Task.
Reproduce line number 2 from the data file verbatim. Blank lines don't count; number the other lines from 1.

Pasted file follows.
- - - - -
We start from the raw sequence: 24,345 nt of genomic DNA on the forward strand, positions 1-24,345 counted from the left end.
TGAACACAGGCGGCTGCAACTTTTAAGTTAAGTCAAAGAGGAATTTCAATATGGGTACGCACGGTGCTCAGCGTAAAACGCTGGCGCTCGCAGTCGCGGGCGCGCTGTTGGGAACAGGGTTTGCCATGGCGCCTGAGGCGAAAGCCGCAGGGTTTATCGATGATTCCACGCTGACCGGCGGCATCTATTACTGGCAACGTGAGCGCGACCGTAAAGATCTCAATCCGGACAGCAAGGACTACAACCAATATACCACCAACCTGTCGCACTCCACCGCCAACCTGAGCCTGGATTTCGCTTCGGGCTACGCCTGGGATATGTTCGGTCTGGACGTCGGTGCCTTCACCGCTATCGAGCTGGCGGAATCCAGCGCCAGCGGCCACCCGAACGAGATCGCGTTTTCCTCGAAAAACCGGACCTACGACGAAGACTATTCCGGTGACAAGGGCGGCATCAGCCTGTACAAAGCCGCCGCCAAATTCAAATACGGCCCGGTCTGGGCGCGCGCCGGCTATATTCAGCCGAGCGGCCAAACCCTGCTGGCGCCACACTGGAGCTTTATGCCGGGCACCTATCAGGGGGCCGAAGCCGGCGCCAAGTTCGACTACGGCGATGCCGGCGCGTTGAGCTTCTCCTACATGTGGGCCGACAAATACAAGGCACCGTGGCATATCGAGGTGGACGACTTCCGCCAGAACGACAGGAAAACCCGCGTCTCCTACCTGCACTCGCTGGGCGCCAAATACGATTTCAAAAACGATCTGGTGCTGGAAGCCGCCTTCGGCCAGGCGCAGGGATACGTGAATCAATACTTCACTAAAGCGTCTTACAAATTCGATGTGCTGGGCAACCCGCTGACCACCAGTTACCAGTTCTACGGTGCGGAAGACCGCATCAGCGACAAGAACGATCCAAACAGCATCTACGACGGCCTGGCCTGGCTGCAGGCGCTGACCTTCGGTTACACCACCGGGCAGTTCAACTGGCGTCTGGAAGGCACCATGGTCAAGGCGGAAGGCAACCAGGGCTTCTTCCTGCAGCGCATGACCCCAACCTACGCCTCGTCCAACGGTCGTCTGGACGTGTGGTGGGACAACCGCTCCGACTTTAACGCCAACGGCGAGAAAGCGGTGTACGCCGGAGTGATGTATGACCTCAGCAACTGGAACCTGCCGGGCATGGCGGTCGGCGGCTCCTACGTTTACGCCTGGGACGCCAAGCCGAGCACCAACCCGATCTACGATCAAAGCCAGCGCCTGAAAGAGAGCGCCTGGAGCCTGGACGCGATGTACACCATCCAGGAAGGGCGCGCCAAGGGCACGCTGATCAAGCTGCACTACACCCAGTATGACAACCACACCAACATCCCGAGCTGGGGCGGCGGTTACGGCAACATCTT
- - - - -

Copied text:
TGAACACAGGCGGCTGCAACTTTTAAGTTAAGTCAAAGAGGAATTTCAATATGGGTACGCACGGTGCTCAGCGTAAAACGCTGGCGCTCGCAGTCGCGGGCGCGCTGTTGGGAACAGGGTTTGCCATGGCGCCTGAGGCGAAAGCCGCAGGGTTTATCGATGATTCCACGCTGACCGGCGGCATCTATTACTGGCAACGTGAGCGCGACCGTAAAGATCTCAATCCGGACAGCAAGGACTACAACCAATATACCACCAACCTGTCGCACTCCACCGCCAACCTGAGCCTGGATTTCGCTTCGGGCTACGCCTGGGATATGTTCGGTCTGGACGTCGGTGCCTTCACCGCTATCGAGCTGGCGGAATCCAGCGCCAGCGGCCACCCGAACGAGATCGCGTTTTCCTCGAAAAACCGGACCTACGACGAAGACTATTCCGGTGACAAGGGCGGCATCAGCCTGTACAAAGCCGCCGCCAAATTCAAATACGGCCCGGTCTGGGCGCGCGCCGGCTATATTCAGCCGAGCGGCCAAACCCTGCTGGCGCCACACTGGAGCTTTATGCCGGGCACCTATCAGGGGGCCGAAGCCGGCGCCAAGTTCGACTACGGCGATGCCGGCGCGTTGAGCTTCTCCTACATGTGGGCCGACAAATACAAGGCACCGTGGCATATCGAGGTGGACGACTTCCGCCAGAACGACAGGAAAACCCGCGTCTCCTACCTGCACTCGCTGGGCGCCAAATACGATTTCAAAAACGATCTGGTGCTGGAAGCCGCCTTCGGCCAGGCGCAGGGATACGTGAATCAATACTTCACTAAAGCGTCTTACAAATTCGATGTGCTGGGCAACCCGCTGACCACCAGTTACCAGTTCTACGGTGCGGAAGACCGCATCAGCGACAAGAACGATCCAAACAGCATCTACGACGGCCTGGCCTGGCTGCAGGCGCTGACCTTCGGTTACACCACCGGGCAGTTCAACTGGCGTCTGGAAGGCACCATGGTCAAGGCGGAAGGCAACCAGGGCTTCTTCCTGCAGCGCATGACCCCAACCTACGCCTCGTCCAACGGTCGTCTGGACGTGTGGTGGGACAACCGCTCCGACTTTAACGCCAACGGCGAGAAAGCGGTGTACGCCGGAGTGATGTATGACCTCAGCAACTGGAACCTGCCGGGCATGGCGGTCGGCGGCTCCTACGTTTACGCCTGGGACGCCAAGCCGAGCACCAACCCGATCTACGATCAAAGCCAGCGCCTGAAAGAGAGCGCCTGGAGCCTGGACGCGATGTACACCATCCAGGAAGGGCGCGCCAAGGGCACGCTGATCAAGCTGCACTACACCCAGTATGACAACCACACCAACATCCCGAGCTGGGGCGGCGGTTACGGCAACATCTT